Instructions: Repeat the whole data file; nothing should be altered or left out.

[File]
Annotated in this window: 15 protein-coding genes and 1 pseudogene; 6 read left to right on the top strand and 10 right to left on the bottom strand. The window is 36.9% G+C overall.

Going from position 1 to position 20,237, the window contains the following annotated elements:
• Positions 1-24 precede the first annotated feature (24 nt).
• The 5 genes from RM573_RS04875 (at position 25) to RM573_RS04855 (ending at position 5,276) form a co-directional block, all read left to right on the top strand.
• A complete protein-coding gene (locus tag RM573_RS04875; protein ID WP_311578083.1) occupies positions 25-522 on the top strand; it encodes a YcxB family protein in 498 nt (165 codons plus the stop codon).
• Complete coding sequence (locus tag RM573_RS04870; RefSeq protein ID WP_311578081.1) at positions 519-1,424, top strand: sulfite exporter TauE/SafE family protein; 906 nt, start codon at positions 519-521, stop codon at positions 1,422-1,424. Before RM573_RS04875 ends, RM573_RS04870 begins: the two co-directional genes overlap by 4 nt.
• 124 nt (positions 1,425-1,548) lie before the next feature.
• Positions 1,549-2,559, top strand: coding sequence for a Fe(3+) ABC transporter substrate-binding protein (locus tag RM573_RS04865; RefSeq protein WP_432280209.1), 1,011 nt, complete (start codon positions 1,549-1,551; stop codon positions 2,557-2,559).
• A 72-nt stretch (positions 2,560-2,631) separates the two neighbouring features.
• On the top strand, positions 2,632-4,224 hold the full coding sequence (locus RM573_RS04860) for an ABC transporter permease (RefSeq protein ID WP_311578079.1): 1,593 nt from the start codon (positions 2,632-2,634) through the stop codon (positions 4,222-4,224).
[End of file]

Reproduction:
Annotated in this window: 15 protein-coding genes and 1 pseudogene; 6 read left to right on the top strand and 10 right to left on the bottom strand. The window is 36.9% G+C overall.

Going from position 1 to position 20,237, the window contains the following annotated elements:
• Positions 1-24 precede the first annotated feature (24 nt).
• The 5 genes from RM573_RS04875 (at position 25) to RM573_RS04855 (ending at position 5,276) form a co-directional block, all read left to right on the top strand.
• A complete protein-coding gene (locus tag RM573_RS04875; protein ID WP_311578083.1) occupies positions 25-522 on the top strand; it encodes a YcxB family protein in 498 nt (165 codons plus the stop codon).
• Complete coding sequence (locus tag RM573_RS04870; RefSeq protein ID WP_311578081.1) at positions 519-1,424, top strand: sulfite exporter TauE/SafE family protein; 906 nt, start codon at positions 519-521, stop codon at positions 1,422-1,424. Before RM573_RS04875 ends, RM573_RS04870 begins: the two co-directional genes overlap by 4 nt.
• 124 nt (positions 1,425-1,548) lie before the next feature.
• Positions 1,549-2,559, top strand: coding sequence for a Fe(3+) ABC transporter substrate-binding protein (locus tag RM573_RS04865; RefSeq protein WP_432280209.1), 1,011 nt, complete (start codon positions 1,549-1,551; stop codon positions 2,557-2,559).
• A 72-nt stretch (positions 2,560-2,631) separates the two neighbouring features.
• On the top strand, positions 2,632-4,224 hold the full coding sequence (locus RM573_RS04860) for an ABC transporter permease (RefSeq protein ID WP_311578079.1): 1,593 nt from the start codon (positions 2,632-2,634) through the stop codon (positions 4,222-4,224).